Five basic truths to remember this week about the state budget

Five basic truths to remember this week about the state budget

- in Top Story, Weekly Briefing

It’s one of the great and maddening ironies of the state lawmaking process in North Carolina that the single most important piece of legislation each year is perhaps the most poorly reported and one of the least well-understood.

Every year, as the fiscal year winds down toward its June 30 conclusion, state lawmakers birth a new state budget bill that runs to hundreds of pages and includes all sorts of fundamental decisions about state funding priorities and tax policy, not to mention scores of so-called “special provisions” (i.e. law changes unrelated to the budget that may or may not have been debated previously as the subject of another bill).

And given that the leaders of both the House and the Senate have taken to a process in recent years in which they unveil the budget bill, debate it and pass it in just a matter of days or hours, journalists trying to report on it and citizens trying to follow it usually find themselves flummoxed – especially when it comes to the bigger picture.

Here, therefore, are five basic truths to remember about the state budget bills that Republican leaders at the General Assembly have been passing in recent years and that will, no doubt, apply to the new version that Senate leaders will unveil today:

#1 – The budget is too small – North Carolina is a fast-growing state with myriad dire needs – in education, environmental protection, physical infrastructure, the courts and corrections, mental health and numerous other basic areas. Unfortunately, thanks to the sustained disinvestment of GOP leaders in recent years, state spending is simply not keeping up.

During the latter decades of the 20th century (a time during which North Carolina was outpacing its southeastern neighbors in most important categories and rapidly catching up to rivals in other regions of the country), total state and local government spending combined was typically around 6-7% of the state’s total personal income – a moderate figure that was still below many other states. In recent years, however, this rate has fallen dramatically and now stands below 5%. If the state had but adhered to the moderate investment path of past, high-growth decades, there would be billions of additional dollars available each year to support core public structures and services.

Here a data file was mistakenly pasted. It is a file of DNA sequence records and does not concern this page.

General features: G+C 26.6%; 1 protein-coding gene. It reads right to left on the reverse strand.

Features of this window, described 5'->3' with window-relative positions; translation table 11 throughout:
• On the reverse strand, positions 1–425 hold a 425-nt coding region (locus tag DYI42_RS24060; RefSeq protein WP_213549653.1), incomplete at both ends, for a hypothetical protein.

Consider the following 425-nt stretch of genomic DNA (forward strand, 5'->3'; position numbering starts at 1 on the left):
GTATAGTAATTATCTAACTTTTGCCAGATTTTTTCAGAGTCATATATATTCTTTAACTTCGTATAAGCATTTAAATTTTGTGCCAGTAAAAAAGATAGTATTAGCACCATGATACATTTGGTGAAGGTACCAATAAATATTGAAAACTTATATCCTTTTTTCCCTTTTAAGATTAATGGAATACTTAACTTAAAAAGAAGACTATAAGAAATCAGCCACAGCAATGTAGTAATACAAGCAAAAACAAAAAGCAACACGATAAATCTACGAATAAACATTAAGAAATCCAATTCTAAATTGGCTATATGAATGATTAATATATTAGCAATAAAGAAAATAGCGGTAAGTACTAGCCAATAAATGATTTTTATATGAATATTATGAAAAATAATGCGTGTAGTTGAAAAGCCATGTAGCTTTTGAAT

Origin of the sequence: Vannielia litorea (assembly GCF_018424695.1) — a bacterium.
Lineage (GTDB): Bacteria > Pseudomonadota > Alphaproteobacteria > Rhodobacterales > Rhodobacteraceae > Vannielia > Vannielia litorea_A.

#2 – The budget is unfair and unjust – North Carolina has always relied upon a regressive tax structure that takes more from the incomes of the poor and middle class than from the wealthy. But this pattern has grown significantly worse and more unfair in recent years as the personal income tax was flattened and cut and corporate taxes were slashed. In its most recent “Who Pays?” report, the Institute on Taxation and Economic Policy calculated that poor and middle income North Carolinians pay around 9.5% of their incomes in state and local taxes. The wealthiest 1%, in contrast, pay only 6.4%. New GOP tax cut proposals would almost certainly worsen this inequity.

#3 – The state’s current approach isn’t working – GOP leaders like to claim that the state’s economy is doing great and that it’s all attributable to the tax cuts of recent years, but the truth is quite the opposite. The fact is that large swaths of the state – both geographically and socioeconomically – are not enjoying good economic times and, indeed, are falling further and further behind. Meanwhile, as a general matter, North Carolina’s overall performance during the national expansion that dates back to the early years of the Obama administration, lags behind many other states that have not slashed taxes and has been, as one economist put it, “remarkably unremarkable.”

#4 – The state is failing to prepare for the next recession – As N.C. Budget and Tax Center Director Alexandra Sirota explained in a “must read” essay last week, the ongoing failure to strengthen our state’s physical and human infrastructure constitutes a missed “golden opportunity” and is likely to cause much bigger-than-necessary problems when the next national recession arrives.

#5 – The budget process is lousy – Many people – reporters, lobbyists, lawmakers and other Raleigh insiders – have gotten used to the current regime in which the budget is written in secret and rolled out all at once, but it hasn’t always been this way and doesn’t have to be. Unfortunately, the pattern continues. State Senate leaders will unveil their budget bill today even though the Senate Appropriations Committee hasn’t met in public since mid-April. This ought to be unacceptable.

The bottom line: The most important piece of legislation passed by the state legislature each year ought to represent our state at its best. Sadly, for years now, this has not been the case and 2019 will be no different.